Op-Ed: Pennsylvania doesn’t expect students to know basic American history
Since the start of 2021, many states, including Pennsylvania, have moved to limit how teachers can discuss racism and sexism. Yet the heated debate over these sensitive topics obscures a bigger problem that should concern those on both sides — states’ shockingly low-expectations when it comes to what students are expected to know about their country and its history.
That’s a key takeaway from a new report we recently released, which evaluates the K–12 civics and U.S. history standards adopted by the 50 states and District of Columbia. These standards are road maps that schools and districts use to guide selection of more detailed curricula, so it’s important to get them right. Yet our bipartisan team of veteran educators and civics and history experts awarded just five jurisdictions “exemplary” ratings — and a woeful 20 states were deemed “inadequate.”
Sadly, the latter group includes Pennsylvania, which is particularly shameful considering it’s the birthplace of the U.S. Constitution.
What makes the Keystone State’s standards so bad? According to our reviewers, its civics content “is exceedingly broad, vague, and repetitive — and the U.S. history standards don’t contain any actual U.S. history.” For example, one truly weak standard asks third-grade students to “identify conflict and cooperation among social groups and organizations in United States history” — without mentioning any specific groups, organizations, or conflicts.
As we recommend in our report, to have any hope of creating the guidelines that Pennsylvania students and teachers deserve, the state’s education leaders need to start afresh. And while they’re at it, they should also rethink their expectations for older kids and specifically require that high school students take at least one year of U.S. history and one semester of civics — as the overwhelming majority of states already do.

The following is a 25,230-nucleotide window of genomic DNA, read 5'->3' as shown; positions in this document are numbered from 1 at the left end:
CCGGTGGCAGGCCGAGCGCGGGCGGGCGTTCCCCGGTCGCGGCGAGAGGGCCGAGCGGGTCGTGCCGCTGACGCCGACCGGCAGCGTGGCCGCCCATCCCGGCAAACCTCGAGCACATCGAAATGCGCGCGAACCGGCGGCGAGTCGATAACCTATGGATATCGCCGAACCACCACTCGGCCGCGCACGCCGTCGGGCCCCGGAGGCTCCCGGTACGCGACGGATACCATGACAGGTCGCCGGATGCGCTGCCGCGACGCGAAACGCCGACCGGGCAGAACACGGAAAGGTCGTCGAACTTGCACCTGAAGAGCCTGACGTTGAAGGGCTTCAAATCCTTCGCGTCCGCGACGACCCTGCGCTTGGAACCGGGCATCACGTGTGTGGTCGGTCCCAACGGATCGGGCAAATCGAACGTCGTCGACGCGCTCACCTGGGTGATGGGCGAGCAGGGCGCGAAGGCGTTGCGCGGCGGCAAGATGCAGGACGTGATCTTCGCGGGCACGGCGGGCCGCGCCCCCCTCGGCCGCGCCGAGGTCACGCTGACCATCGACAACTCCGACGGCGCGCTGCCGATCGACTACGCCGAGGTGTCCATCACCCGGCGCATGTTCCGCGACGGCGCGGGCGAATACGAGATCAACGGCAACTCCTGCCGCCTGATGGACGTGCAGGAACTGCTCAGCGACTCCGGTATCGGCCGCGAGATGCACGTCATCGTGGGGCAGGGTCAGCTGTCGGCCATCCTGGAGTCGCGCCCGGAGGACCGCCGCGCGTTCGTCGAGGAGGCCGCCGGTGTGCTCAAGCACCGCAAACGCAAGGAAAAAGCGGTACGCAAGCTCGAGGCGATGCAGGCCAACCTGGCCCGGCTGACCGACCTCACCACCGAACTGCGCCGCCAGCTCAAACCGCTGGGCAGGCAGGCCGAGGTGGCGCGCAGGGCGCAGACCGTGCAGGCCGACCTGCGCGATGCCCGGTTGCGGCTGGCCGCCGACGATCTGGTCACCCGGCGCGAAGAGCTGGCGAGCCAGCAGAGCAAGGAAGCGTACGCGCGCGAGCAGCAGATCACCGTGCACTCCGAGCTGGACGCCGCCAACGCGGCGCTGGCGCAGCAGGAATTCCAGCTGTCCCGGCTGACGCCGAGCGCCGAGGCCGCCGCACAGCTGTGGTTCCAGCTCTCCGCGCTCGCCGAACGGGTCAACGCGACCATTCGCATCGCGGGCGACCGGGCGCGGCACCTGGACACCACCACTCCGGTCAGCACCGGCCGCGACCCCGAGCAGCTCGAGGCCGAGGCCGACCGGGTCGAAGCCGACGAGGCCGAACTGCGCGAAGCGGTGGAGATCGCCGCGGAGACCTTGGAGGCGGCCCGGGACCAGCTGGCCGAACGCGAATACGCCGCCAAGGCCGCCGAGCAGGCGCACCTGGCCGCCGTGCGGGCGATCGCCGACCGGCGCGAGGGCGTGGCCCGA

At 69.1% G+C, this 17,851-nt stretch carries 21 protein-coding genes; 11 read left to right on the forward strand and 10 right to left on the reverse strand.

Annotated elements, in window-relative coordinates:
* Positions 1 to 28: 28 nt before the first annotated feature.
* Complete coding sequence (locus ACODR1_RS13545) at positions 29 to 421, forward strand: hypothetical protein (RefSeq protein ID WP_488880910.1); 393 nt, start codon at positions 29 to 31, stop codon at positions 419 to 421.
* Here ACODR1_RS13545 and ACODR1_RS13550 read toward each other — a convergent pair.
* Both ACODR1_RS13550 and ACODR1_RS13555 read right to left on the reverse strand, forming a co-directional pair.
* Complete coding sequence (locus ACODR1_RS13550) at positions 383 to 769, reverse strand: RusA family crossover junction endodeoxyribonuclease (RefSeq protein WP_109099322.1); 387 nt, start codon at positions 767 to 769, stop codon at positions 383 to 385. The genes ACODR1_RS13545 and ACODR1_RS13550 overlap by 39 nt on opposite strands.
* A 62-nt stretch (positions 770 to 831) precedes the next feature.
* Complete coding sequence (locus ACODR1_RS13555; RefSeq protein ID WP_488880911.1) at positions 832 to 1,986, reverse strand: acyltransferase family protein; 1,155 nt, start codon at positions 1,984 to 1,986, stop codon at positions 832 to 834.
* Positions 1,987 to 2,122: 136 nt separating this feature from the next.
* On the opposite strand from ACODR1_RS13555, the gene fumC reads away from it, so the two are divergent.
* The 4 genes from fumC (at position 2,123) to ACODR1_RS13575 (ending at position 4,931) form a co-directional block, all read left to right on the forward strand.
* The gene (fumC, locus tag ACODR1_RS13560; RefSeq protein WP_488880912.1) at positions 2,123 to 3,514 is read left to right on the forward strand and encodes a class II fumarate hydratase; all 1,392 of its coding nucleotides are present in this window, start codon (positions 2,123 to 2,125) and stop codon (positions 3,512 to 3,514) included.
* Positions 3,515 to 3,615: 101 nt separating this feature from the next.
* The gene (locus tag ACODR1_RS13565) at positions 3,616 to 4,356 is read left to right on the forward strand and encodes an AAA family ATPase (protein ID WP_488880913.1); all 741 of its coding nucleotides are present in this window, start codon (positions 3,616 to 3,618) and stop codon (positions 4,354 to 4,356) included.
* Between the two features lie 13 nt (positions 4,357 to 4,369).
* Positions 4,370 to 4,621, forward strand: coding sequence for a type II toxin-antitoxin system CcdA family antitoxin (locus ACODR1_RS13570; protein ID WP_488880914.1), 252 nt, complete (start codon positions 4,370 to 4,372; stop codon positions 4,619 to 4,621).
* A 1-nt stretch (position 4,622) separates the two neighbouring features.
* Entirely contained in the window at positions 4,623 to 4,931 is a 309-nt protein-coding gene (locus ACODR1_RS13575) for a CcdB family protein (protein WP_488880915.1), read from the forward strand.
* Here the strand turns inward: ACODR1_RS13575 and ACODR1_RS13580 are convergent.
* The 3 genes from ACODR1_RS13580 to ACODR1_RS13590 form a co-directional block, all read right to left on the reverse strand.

Although it’s not the sort of thing that lends itself to juicy headlines, the dearth of basic knowledge expectations in many places has contributed to the tattered state of civics and U.S. history education, which is an important part of our nation’s larger citizenship crisis. Case in point: only half of American adults can name all three branches of government, and just 60% know when the U.S. declared independence.
If that’s the example set by adults, what are the odds that young Pennsylvanians understand, say, the concept of equal protection given that neither the Dred Scott decision nor the Fourteenth Amendment is mentioned in the state’s current U.S. history standards? And regardless of your views on the current debate, how meaningful can any conversation about race be if students haven’t been exposed to such basic content.
It’s time to quit arguing over things like critical race theory and focus on what we can all agree on: Americans need to know their history, traditions, and democratic institutions.
Pennsylvania, your students are counting on you.
Michael J. Petrilli and David Griffith are president and senior research and policy associate at the Thomas B. Fordham Institute, a right-leaning education policy think tank.